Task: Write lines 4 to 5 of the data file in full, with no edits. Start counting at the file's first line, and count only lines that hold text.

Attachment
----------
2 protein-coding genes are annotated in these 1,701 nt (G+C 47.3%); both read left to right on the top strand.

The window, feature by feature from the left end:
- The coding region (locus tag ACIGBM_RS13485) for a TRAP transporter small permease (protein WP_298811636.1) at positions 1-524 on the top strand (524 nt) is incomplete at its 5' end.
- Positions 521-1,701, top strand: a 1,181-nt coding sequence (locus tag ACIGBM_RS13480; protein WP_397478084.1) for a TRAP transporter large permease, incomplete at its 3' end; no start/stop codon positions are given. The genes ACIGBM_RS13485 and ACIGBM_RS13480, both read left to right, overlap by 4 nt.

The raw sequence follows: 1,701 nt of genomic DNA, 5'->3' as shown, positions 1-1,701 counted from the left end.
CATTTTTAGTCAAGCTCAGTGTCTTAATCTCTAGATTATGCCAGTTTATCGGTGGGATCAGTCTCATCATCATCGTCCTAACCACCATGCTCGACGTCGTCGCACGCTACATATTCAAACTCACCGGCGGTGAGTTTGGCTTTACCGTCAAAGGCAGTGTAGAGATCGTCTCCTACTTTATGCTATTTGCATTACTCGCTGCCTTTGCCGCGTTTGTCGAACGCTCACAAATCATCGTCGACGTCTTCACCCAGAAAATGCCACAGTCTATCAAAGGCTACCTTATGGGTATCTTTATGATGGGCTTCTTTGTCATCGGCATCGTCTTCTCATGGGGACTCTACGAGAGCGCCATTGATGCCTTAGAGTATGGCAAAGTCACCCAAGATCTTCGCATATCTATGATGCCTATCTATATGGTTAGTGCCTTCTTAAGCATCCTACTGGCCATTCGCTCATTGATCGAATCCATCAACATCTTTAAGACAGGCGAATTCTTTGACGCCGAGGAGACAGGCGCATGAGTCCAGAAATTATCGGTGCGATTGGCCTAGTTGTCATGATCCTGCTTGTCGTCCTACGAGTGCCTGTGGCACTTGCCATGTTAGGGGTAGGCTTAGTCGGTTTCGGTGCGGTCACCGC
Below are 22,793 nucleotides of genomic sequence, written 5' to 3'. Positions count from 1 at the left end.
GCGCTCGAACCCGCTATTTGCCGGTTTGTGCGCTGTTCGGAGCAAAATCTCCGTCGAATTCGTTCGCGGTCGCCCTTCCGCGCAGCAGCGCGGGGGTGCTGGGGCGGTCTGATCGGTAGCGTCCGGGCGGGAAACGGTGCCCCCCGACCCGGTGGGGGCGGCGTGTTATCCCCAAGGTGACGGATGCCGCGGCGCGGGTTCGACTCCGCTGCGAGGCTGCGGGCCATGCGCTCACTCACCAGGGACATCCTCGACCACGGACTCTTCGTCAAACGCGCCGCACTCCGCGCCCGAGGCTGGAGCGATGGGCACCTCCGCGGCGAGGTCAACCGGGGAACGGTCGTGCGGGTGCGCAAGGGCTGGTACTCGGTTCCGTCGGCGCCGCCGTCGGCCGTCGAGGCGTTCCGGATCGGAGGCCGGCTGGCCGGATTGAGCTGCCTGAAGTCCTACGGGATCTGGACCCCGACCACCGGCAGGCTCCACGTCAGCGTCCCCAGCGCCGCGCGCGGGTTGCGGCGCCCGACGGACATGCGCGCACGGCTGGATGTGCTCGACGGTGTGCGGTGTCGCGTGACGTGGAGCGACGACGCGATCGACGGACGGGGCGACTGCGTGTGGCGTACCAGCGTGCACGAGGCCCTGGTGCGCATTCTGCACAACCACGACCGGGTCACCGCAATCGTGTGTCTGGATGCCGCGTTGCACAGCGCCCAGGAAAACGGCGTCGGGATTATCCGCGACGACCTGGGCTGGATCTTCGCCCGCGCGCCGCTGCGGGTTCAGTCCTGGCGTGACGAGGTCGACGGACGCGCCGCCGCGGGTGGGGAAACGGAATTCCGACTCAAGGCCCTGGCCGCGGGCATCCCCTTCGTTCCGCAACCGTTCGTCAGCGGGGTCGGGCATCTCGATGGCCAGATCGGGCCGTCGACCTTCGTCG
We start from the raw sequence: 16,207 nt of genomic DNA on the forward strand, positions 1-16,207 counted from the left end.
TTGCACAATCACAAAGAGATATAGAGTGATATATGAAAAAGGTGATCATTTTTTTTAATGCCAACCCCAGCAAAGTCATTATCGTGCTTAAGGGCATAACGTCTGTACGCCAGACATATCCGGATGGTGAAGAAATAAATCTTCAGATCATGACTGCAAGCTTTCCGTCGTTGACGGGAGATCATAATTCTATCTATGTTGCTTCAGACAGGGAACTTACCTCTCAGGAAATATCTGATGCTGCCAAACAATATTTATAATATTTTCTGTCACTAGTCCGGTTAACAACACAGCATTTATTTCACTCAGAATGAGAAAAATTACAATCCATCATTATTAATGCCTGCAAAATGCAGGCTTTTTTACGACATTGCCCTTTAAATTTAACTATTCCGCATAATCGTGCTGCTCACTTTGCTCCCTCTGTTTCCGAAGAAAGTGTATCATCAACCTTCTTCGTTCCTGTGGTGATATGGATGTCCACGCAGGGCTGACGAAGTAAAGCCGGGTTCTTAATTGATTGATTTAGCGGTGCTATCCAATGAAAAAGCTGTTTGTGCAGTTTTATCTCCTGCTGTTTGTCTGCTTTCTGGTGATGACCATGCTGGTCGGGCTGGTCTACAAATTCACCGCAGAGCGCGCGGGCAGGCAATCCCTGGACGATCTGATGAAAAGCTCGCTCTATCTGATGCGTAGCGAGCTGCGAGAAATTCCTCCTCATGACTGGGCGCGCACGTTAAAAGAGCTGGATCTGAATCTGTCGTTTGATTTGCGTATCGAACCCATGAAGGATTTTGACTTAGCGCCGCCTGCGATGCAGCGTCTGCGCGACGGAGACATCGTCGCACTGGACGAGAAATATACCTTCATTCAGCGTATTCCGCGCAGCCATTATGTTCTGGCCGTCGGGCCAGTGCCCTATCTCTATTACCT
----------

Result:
- Positions 521-1,701, top strand: a 1,181-nt coding sequence (locus tag ACIGBM_RS13480; protein WP_397478084.1) for a TRAP transporter large permease, incomplete at its 3' end; no start/stop codon positions are given. The genes ACIGBM_RS13485 and ACIGBM_RS13480, both read left to right, overlap by 4 nt.

The raw sequence follows: 1,701 nt of genomic DNA, 5'->3' as shown, positions 1-1,701 counted from the left end.